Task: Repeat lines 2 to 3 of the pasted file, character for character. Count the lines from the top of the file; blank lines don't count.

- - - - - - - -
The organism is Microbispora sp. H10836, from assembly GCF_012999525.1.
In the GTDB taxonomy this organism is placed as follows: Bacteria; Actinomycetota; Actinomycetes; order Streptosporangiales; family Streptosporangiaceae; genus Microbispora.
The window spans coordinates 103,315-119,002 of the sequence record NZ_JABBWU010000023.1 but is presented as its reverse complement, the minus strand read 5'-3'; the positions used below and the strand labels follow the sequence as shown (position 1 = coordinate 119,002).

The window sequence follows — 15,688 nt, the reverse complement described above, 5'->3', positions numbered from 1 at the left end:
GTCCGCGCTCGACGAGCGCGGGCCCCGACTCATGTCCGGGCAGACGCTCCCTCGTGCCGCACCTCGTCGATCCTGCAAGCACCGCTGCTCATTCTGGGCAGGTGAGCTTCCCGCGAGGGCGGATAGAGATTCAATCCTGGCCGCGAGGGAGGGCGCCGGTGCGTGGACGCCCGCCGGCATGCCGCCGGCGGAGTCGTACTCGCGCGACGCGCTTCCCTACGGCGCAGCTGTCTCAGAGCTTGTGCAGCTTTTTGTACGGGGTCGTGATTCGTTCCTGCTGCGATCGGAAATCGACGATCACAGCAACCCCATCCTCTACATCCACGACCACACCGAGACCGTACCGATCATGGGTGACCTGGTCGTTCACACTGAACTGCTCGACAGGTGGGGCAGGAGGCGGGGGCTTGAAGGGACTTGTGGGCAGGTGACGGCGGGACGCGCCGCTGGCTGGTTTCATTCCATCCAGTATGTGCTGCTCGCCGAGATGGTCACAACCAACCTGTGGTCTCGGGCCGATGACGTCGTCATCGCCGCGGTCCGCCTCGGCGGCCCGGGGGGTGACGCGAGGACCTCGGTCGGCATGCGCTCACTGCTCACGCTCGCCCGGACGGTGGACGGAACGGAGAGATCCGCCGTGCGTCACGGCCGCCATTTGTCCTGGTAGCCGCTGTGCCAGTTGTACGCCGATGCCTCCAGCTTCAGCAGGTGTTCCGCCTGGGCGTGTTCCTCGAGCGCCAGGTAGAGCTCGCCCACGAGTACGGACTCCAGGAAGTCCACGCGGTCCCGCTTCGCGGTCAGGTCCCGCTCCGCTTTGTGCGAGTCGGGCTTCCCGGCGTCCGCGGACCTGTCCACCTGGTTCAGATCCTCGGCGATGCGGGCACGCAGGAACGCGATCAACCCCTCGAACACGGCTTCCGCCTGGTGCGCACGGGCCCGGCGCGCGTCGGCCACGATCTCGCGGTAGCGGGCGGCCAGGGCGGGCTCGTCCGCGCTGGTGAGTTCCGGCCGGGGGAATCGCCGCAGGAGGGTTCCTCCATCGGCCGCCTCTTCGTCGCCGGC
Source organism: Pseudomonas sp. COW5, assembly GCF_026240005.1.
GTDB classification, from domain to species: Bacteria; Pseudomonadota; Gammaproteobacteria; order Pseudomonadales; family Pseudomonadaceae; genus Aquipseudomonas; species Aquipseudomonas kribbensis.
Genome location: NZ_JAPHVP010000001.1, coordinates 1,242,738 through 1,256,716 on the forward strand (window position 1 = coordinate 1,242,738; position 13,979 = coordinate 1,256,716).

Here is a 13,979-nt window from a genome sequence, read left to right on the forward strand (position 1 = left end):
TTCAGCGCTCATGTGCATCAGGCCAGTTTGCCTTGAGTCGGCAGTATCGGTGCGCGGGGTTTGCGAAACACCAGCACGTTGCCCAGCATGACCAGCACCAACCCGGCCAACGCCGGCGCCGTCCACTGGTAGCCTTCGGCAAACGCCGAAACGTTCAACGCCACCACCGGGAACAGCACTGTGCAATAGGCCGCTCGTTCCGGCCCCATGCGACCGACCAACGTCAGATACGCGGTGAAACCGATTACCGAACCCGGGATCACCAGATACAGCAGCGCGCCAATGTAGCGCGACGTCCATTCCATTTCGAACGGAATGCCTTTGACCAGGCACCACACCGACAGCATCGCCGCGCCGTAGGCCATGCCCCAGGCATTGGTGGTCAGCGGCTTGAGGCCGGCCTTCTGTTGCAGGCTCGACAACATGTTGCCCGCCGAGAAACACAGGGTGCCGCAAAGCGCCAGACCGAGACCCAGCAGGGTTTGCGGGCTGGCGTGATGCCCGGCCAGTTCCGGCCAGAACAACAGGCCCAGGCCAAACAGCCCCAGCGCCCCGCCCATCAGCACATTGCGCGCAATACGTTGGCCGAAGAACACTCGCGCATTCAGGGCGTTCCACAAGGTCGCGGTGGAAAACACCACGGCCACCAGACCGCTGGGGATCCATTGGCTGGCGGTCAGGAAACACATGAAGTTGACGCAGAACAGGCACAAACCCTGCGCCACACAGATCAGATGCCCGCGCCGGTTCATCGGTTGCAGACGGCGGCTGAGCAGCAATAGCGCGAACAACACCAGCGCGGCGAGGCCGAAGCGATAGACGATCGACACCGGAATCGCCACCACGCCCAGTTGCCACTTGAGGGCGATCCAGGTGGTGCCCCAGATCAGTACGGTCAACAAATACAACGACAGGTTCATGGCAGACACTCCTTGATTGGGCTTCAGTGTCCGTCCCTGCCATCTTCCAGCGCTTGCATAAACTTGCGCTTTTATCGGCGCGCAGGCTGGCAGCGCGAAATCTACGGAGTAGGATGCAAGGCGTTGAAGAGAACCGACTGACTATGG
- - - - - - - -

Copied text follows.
In the GTDB taxonomy this organism is placed as follows: Bacteria; Actinomycetota; Actinomycetes; order Streptosporangiales; family Streptosporangiaceae; genus Microbispora.
The window spans coordinates 103,315-119,002 of the sequence record NZ_JABBWU010000023.1 but is presented as its reverse complement, the minus strand read 5'-3'; the positions used below and the strand labels follow the sequence as shown (position 1 = coordinate 119,002).